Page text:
The firewall facing the Internet has port 443 open. Users connect to
the Secure Gateway using a URL such as https://Secure Gateway
Secure Gateway FQDN is the fully qualified domain
name for the server running the Secure Gateway.
||A single server certificate is required on the
server running the Secure Gateway and the Web Interface.
||A single port, 443, must be opened on the
firewall facing the Internet.
||The Web Interface cannot be contacted directly
from the Internet and is more secure.
||Deploying the Secure Gateway in this
configuration affects Web Interface functionality. When you deploy the Secure
Gateway in this configuration, you lose some of the features available with the
Web Interface, including the following:
||Smart Card Authentication.
The Secure Gateway negotiates the SSL handshake and terminates the SSL
connection before forwarding the client connection request to the Web
Interface. Smart card authentication integrated with the Web Interface is
unavailable because the Secure Gateway terminates the SSL connection before it
reaches the Web Interface.
||Firewall and Proxy Settings Requiring
Knowledge of the Client IP Address Are Ineffective. All communication
from the user device to the Web Interface is proxied through the Secure
Gateway. As a result, all client communications to the Web Interface originate
from the IP address of the server running the Secure Gateway. Though you can
still configure firewall and proxy settings on the Web Interface for specific
client address prefixes, these settings must allow all client communications
through the Secure Gateway to have the Web Interface IP address. You will not
be able to distinguish between different user devices connecting through the
Citrix recommends deploying the Secure Gateway in this configuration
if your network is small to medium sized, with a usage profile of hundreds of
users. This type of deployment is optimal when users are connecting over the
Internet to the Secure Gateway.
Locking Down Internet Information Services
All traffic to the server running the Web Interface is proxied through
the server running the Secure Gateway. Lockdown Internet Information Services
(IIS) to allow only the Secure Gateway to communicate with the Web Interface.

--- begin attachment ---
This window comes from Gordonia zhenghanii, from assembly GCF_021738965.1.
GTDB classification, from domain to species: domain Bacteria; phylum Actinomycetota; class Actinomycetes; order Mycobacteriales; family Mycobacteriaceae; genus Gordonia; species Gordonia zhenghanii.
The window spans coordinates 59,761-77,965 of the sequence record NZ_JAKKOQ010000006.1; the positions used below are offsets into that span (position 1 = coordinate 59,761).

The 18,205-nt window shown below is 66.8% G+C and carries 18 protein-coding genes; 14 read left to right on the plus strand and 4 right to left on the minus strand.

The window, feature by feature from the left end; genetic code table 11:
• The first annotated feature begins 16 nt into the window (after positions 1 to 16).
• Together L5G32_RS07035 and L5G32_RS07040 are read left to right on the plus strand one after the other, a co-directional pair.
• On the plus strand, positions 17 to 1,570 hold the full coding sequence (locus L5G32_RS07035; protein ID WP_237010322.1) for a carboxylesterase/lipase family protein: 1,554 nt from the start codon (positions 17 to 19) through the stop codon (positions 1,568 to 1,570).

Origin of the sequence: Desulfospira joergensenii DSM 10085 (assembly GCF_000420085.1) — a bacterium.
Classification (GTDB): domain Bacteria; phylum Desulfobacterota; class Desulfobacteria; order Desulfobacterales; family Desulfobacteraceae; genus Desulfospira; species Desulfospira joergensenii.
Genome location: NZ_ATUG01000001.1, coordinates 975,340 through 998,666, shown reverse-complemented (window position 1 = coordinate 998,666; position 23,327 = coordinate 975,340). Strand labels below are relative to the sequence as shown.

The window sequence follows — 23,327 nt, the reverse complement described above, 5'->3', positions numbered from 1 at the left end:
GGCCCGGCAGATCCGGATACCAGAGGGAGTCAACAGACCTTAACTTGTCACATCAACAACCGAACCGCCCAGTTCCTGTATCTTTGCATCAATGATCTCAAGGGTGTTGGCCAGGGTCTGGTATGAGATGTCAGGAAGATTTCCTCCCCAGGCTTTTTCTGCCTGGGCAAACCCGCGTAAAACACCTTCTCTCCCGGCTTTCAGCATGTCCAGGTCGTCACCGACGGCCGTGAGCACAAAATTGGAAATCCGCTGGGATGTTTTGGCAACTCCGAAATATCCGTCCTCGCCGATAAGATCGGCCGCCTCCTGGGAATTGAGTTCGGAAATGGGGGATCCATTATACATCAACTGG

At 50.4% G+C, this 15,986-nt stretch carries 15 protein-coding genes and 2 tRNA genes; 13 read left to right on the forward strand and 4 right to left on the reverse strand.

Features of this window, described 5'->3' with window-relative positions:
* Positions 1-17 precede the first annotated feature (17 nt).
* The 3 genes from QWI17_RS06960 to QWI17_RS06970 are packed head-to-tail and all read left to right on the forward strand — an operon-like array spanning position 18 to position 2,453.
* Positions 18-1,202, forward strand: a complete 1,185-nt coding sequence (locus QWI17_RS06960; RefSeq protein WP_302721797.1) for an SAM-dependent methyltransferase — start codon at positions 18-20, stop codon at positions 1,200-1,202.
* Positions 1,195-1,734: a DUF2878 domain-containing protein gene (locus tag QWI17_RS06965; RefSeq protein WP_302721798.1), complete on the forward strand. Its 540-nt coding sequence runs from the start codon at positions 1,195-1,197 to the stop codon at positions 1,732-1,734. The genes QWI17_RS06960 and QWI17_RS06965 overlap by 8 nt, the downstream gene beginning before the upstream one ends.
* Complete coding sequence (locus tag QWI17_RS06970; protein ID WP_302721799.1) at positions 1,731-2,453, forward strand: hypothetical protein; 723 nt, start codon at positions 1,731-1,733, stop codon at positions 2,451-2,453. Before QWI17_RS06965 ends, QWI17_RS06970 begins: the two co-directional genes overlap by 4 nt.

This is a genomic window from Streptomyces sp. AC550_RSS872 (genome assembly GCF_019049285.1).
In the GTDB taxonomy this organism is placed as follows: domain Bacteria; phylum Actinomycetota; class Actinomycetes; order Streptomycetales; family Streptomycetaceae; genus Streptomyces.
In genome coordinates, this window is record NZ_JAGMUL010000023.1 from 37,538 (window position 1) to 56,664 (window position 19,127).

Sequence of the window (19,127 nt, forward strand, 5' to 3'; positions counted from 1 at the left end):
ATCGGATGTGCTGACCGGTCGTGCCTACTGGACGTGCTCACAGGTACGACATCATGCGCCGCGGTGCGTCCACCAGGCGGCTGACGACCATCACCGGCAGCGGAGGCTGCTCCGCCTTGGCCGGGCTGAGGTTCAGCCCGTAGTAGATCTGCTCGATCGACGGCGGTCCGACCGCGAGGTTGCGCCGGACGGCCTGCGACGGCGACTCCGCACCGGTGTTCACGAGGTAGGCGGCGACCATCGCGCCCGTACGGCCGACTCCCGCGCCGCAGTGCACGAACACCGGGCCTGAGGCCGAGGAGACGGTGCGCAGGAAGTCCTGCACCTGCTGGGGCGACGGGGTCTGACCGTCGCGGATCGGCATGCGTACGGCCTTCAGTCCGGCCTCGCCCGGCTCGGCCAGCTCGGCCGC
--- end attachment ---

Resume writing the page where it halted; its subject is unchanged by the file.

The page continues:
For instructions about configuring IIS to explicitly grant or deny
access to applications or Web sites, refer to the IIS documentation that ships
with your version of Microsoft Windows Server.
Running the Web Interface Parallel with the Secure Gateway
In this configuration, the Secure Gateway and the Web Interface are
installed on separate servers. Users can connect directly to the Web Interface.
Users connect directly to the Web Interface, using a URL such as
https://Web Interface FQDN/citrix/AccessPlatform or
https://Web Interface FQDN/citrix/XenApp, where
Web Interface FQDN is the fully qualified domain
name for the server running the Web Interface.
Citrix recommends securing both servers by installing a server
certificate on each server running the Secure Gateway and the Web Interface.
Open port 443 on the firewall facing the Internet.
You want to use the features available with the Web Interface,
including smart card authentication and firewall and proxy settings that depend
on knowing the client IP address.
Setting Up the Web Interface and the Secure Gateway in a
Single-Hop Demilitarized Zone
In this scenario, the Web Interface and the Secure Gateway are hosted
on the same server in the DMZ. Install and configure the Web Interface before
you install the Secure Gateway.
- Install the Web Interface
on the server reserved for the Secure Gateway and the Web Interface.
- Add and configure server
farms for use with the Web Interface.
- Use a Web browser on a
user device to connect and log on to the Web Interface.
- Verify that you can launch
- Configure the Secure
Gateway and include the FQDN for the STA.
The Secure Gateway is installed on the same server as the Web
Interface in the DMZ.